Historian Omer Bartov Wins the Ninth Annual Zócalo Book Prize

Anatomy of a Genocide Is ‘a Haunting Warning of the Fragility of Order and Goodness in Our World’

Omer Bartov, John P. Birkelund Distinguished Professor of European History at Brown University, is the winner of the ninth annual Zócalo Book Prize for Anatomy of a Genocide: The Life and Death of a Town Called Buczacz, a groundbreaking historical investigation of an Eastern European border town during World War II.

The prize is given to the nonfiction book that most enhances our understanding of community and the forces that strengthen or undermine human connectedness and social cohesion.

Anatomy of a Genocide,” wrote one of our judges, “helps us to …

Mitchell Duneier Explains the Invention of the Ghetto, as Place and as Idea

The Zócalo Book Prize Winner Discusses the Evolution of Ethnic Enclaves, from Renaissance Europe to the Modern U.S.

When sociologist Mitchell Duneier was growing up in the 1960s, he said, “references to the word ghetto were references in my house and in my segregated Jewish community on Long …

The Ghetto’s Complex and Troubled Legacy

Ghetto: The Invention of a Place, the History of an Idea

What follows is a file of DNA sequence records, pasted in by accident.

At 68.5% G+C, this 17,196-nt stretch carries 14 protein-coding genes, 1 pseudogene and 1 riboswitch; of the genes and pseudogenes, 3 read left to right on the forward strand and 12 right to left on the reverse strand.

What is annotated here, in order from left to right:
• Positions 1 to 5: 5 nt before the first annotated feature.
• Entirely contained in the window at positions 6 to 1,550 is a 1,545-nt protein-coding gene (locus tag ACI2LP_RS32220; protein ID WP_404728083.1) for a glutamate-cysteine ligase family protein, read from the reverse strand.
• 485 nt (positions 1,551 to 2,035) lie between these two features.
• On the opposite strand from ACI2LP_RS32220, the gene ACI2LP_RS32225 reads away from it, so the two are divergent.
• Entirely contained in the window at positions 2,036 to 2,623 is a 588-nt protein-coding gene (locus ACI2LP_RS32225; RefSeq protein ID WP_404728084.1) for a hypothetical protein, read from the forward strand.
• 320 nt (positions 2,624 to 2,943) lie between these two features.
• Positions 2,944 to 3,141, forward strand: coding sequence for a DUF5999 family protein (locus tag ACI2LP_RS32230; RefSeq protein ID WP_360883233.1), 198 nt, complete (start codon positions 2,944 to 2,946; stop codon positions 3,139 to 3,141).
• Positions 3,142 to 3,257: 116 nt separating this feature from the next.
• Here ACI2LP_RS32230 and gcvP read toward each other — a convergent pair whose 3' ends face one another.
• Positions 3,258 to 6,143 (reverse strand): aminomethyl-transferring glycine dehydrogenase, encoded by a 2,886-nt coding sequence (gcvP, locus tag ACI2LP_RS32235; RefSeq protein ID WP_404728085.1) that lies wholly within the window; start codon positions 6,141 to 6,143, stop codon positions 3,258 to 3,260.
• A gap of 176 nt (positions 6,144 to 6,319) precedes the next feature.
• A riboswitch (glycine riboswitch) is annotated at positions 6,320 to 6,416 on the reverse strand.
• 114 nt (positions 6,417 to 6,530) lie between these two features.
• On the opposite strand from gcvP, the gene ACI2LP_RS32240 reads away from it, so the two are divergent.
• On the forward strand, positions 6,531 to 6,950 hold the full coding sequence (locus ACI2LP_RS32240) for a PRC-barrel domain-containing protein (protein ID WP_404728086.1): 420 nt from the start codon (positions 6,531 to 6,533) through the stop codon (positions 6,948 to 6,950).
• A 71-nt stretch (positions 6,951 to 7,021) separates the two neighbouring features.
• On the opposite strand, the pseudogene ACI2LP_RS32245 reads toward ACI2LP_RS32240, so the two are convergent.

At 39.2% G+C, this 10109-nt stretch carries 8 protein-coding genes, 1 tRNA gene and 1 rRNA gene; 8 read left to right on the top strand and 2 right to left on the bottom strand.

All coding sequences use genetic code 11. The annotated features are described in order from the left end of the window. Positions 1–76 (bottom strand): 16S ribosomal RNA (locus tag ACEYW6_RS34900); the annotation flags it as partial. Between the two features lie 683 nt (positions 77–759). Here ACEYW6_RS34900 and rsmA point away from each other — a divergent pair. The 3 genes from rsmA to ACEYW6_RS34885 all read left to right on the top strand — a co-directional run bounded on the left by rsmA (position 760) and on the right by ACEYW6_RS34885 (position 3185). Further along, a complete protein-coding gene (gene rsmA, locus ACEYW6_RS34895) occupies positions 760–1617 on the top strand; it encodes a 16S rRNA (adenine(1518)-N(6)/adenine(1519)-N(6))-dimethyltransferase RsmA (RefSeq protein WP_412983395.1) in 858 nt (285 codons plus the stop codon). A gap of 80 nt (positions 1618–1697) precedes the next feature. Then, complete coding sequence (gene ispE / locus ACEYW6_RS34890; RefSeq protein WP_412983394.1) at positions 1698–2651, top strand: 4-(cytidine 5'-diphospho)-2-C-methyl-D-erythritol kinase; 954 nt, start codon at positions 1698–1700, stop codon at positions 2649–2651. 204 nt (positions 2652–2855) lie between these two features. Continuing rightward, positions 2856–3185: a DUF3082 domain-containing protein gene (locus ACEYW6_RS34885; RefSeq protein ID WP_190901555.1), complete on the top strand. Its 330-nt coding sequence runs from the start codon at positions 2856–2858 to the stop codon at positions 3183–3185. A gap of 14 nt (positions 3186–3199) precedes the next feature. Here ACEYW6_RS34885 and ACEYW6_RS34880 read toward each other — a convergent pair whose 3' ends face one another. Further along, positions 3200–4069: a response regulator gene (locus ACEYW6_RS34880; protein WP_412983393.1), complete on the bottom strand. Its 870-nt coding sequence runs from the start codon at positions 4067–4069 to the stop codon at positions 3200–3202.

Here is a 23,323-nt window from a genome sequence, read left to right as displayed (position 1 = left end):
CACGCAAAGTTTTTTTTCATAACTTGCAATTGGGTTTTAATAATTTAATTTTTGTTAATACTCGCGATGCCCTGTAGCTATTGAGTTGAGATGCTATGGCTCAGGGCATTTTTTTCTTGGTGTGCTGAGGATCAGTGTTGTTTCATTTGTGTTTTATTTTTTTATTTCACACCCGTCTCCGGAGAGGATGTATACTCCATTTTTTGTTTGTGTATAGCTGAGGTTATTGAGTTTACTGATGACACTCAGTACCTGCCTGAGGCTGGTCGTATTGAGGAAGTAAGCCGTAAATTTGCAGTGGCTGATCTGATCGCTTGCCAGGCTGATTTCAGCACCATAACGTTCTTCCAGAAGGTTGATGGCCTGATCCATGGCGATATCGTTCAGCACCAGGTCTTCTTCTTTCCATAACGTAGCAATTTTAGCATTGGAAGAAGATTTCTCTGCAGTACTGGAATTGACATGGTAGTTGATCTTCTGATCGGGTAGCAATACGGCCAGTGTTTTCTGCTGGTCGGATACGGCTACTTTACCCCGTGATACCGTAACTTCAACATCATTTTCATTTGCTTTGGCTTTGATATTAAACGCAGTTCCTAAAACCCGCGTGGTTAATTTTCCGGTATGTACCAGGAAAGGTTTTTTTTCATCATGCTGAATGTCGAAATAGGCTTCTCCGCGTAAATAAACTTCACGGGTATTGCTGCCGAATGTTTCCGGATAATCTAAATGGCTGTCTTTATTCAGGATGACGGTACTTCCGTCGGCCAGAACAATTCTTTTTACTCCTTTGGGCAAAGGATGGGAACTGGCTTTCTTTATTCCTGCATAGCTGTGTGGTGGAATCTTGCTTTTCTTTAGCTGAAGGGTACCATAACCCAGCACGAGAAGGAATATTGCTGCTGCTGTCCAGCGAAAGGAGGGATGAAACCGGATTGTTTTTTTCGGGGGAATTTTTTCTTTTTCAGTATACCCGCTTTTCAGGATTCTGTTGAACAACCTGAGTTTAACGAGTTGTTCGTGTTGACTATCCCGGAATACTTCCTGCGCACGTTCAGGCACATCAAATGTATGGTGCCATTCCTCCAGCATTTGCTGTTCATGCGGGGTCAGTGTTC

In 2017, we often hear the word “ghetto” come up in music lyrics and casual conversation, out of the mouths of politicians and activists. We know what it means; it …

Princeton Sociologist Mitchell Duneier Wins the 2017 Zócalo Book Prize

Ghetto Investigates the History of a Word, a Place, and an Idea That Has Shaped Our Cities and Culture

Mitchell Duneier, author of Ghetto: The Invention of a Place, the History of an Idea and a sociologist at Princeton University, is the winner of the seventh annual Zócalo Book …

I’ve Done a Lot of My Writing in the Swimming Pool

Zócalo Book Prize Winner Danielle Allen Loves John Adams

Danielle Allen is the director of the Edmond J. Safra Center for Ethics and a professor of government at Harvard. She won Zócalo’s fifth annual book prize earlier this year, …